Tuesday, March 29, 2005

"Lost Road" from Road to Perdition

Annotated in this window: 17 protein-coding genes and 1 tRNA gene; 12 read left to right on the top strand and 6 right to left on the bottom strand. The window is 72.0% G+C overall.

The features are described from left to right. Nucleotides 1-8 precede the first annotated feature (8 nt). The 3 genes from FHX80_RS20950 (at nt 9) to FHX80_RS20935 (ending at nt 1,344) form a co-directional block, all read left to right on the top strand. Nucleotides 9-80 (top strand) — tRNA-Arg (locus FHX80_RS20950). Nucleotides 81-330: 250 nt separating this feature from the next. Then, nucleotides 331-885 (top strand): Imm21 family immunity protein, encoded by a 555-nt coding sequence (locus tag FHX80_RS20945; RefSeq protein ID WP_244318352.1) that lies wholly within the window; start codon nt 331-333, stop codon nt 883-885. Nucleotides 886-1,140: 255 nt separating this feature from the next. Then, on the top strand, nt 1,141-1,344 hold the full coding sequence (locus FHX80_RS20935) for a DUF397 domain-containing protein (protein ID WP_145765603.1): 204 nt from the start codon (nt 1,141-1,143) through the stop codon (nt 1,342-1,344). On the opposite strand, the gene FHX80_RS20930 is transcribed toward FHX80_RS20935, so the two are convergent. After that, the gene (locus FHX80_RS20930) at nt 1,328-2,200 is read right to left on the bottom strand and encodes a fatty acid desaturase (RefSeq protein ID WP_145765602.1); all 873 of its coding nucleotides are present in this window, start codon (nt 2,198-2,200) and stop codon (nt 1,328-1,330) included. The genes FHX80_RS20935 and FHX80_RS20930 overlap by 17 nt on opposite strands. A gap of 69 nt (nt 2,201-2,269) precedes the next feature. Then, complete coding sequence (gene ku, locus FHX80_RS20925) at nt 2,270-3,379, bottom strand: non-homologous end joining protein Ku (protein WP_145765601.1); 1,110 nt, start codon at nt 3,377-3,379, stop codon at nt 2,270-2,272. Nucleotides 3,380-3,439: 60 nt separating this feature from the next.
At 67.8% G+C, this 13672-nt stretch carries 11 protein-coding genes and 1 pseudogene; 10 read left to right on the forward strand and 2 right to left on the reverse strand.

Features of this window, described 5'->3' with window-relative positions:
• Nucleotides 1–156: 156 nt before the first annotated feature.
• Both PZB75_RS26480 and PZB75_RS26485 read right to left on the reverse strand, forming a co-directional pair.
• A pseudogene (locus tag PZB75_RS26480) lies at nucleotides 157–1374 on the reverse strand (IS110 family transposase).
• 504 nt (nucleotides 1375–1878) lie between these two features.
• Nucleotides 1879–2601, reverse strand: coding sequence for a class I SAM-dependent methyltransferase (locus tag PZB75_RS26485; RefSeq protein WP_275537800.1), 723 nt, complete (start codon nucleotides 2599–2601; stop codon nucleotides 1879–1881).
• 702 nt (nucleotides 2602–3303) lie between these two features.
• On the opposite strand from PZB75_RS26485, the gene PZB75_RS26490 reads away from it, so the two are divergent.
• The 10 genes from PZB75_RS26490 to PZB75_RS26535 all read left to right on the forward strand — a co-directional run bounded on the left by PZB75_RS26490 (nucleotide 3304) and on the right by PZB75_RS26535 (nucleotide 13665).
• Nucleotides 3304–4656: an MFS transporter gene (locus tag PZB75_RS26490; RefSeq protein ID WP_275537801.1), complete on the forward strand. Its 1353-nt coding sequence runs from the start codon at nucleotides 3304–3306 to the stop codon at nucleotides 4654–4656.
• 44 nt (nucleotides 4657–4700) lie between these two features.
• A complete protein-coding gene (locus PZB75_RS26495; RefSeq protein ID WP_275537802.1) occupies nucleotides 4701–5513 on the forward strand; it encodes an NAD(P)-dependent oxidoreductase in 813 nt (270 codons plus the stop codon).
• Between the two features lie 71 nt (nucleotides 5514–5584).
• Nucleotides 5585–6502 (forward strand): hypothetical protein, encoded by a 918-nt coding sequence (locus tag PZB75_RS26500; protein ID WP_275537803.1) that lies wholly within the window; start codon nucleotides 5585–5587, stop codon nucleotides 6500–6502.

Sorry this had to come this morning. I don't know what's wrong with my computer but after I sent again, it said the server was down so I had to wait for the library to open to send it this morning. This piece is like an Easter surprise. It begins with a low drone. Soon after this, an electronic instrument enters. This is when I think, "Ughhh. This is going to be a terrible piece." But, this is quickly followed by bagpipes. I love bagpipes. So, it's like Easter because something unexpected happens in an unexpected way. (I don't generally expect bagpipes to follow electronic music.) The bagpipe repeats a 4 note motive. Then, another bagpipe enters and there is duo harmony. This simple motive begins an ascending sequence pattern. I hear this section as an introduction. When it is complete, strings enter. I think this section is binary form. The A section is open with strings and consists of two contrasting phrases. The B section uses themes from the A section and also has two contrasting phrases. This section, however, is played by classical guitar. It is interesting that even though there is a dramatic change in timbre in this section, this doesn't seem to effect any other structural phenomena. The end of this section has a lilting flute extension. Then the bagpipes return, followed by the electronic unison octaves and finally the drone. Some people might feel this makes it ternary form but I disagree because while the intro and conclusion make a statement by being identical in reverse order of instrumentation, I don't hear phrase structure in them. The middle section is the only part with phrases and thus is binary form.

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